The rules for determining local time are as follows [1]: (a) systems with different Hamiltonians such as those with a different numbers of particles, different kinds of particles or different kinds of interactions between the particles are subject to different local times; (b) systems that mutually interact are subjected to the same time; (c) non-interacting systems need not have a common time; (d) non-identical many-body systems which do not interact and locally follow independent Schrödinger dynamics do not have a common time—which makes the universal time undefinable; (e) local time refer even to the mutually identical many-body systems, as long as they represent the mutually independent local systems.

These rules constitute the foundational basis for LTS. Everything one might need is ‘inscribed’ in the Hamiltonian since, along the dynamical chain equation (A 1), the average value of every term of the Hamiltonian and the energy-scale *C* are uniquely determined. For a closed system, unique Hamiltonian determines unique energy scale *C*. On the other hand, interaction may change the energy scale for the total system's Hamiltonian. If interaction for a pair of closed systems is weak, the systems are approximately independent and approximately subjected to independent local times. This should be sharply distinguished from the case of ‘weakly interacting systems’ that are subsystems of a local (approximately closed) system; such cases are considered in the context of Markovian dynamics in the standard open systems theory [15–18]. The other ‘extreme’ is the sufficiently strong interaction that defines the formation of a new composite system and the start (*t*=0) of the new local time ticking; such situations are considered in lemma 3.3 and §4. In between the two ‘extremes’ are the cases for which the interaction does not dominate, neither is sufficiently weak.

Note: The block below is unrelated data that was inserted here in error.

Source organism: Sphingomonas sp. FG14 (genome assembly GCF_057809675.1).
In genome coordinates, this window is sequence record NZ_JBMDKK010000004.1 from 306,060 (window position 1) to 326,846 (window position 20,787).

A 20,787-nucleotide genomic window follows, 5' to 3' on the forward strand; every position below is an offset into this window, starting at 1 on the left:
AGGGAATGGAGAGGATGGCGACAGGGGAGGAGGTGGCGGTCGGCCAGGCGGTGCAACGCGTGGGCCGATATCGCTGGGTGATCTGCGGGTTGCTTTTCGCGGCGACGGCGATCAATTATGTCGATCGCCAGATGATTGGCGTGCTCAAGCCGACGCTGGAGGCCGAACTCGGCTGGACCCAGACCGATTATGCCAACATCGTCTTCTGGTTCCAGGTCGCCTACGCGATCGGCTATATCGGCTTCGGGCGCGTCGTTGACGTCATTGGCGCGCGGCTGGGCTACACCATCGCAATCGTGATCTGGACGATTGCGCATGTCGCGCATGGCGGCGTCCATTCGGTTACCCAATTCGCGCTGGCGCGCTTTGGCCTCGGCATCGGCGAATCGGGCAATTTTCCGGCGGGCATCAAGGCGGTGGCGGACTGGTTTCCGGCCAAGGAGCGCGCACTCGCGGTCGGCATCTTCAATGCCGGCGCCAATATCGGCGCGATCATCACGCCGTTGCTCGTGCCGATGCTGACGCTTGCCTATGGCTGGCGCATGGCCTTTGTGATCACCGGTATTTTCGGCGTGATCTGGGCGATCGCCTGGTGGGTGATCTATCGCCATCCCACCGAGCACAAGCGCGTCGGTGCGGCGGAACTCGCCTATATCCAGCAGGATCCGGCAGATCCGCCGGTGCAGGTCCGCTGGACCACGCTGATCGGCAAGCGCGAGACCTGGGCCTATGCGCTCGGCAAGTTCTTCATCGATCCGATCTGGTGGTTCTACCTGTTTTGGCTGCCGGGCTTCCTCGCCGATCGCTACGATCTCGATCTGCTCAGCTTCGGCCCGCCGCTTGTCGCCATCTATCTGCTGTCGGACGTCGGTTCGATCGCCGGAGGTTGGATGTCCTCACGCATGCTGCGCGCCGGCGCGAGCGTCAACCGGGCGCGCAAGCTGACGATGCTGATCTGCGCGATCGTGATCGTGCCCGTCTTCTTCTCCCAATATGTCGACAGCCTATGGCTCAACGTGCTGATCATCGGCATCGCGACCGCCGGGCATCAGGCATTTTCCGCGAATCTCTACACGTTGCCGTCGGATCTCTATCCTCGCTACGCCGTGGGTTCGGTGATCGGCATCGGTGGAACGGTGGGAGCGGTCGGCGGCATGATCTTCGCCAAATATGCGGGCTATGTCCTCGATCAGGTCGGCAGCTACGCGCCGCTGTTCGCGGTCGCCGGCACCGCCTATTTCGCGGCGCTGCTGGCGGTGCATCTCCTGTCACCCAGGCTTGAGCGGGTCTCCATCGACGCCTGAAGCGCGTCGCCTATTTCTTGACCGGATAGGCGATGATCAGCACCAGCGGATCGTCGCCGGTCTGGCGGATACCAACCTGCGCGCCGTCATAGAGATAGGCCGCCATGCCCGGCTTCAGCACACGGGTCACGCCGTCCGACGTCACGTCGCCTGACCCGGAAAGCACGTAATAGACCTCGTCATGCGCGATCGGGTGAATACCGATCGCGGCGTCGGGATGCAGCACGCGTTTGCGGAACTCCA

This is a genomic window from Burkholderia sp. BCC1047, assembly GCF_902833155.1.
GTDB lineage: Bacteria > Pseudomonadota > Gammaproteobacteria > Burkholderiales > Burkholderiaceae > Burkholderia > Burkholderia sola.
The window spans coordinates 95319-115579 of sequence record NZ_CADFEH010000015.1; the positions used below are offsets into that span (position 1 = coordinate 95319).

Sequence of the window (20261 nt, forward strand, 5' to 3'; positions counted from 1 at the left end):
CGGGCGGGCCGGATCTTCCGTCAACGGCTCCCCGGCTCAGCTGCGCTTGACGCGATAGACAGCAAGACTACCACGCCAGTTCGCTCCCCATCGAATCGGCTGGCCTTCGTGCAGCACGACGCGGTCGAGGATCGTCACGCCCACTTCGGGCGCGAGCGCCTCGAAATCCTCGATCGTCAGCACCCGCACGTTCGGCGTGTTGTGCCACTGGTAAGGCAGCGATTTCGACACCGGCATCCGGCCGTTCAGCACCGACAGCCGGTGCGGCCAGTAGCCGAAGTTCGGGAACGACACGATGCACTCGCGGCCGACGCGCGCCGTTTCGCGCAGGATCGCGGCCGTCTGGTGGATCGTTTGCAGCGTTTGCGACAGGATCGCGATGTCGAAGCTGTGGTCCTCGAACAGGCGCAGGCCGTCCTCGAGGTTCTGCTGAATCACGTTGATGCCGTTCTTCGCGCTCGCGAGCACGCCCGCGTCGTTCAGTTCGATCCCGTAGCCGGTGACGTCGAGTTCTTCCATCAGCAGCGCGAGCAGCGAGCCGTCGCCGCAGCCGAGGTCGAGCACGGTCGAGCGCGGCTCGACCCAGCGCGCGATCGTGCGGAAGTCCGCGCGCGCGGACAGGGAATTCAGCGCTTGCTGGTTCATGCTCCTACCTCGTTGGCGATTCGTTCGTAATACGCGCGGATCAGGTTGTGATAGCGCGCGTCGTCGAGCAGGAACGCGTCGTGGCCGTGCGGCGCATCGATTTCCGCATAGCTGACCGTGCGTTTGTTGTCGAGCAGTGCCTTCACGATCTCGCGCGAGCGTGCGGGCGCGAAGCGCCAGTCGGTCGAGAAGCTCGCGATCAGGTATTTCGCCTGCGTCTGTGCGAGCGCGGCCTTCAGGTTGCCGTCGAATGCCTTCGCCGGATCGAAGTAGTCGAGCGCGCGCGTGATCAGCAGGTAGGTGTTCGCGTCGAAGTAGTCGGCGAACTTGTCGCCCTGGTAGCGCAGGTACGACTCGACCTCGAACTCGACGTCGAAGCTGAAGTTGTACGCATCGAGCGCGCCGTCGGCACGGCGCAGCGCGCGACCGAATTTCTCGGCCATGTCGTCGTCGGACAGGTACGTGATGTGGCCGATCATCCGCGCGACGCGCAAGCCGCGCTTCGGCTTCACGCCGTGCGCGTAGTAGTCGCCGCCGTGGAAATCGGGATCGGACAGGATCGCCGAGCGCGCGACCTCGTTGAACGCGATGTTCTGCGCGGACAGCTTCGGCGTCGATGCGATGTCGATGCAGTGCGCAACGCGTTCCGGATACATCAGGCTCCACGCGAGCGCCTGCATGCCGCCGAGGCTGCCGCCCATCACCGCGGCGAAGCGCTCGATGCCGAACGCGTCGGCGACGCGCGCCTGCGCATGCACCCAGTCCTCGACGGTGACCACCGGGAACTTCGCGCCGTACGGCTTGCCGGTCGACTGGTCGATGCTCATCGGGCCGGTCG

For a sub-chain *ρ*_{i}→*ρ*_{i+1}→*ρ*_{i+2}→⋯ of the dynamical chain equation (A 1), we say to be of *fixed energy scale* if the respective energy scales, *C*_{i},*C*_{i+1},*C*_{i+2}⋯ , are approximately equal, i.e. if *C*_{i}≈*C*_{i+1}≈*C*_{i+2}⋯=*C*.

The LTS does not provide quantitative *kinematical* criteria for ‘weak’ versus ‘sufficiently strong’ interaction. Therefore, the following question is in order: are there any realistic (at least approximately) closed many-particle systems and how can they be recognized in the realistic physical situations? This concern raised in §2 is, in our opinion, purely operational.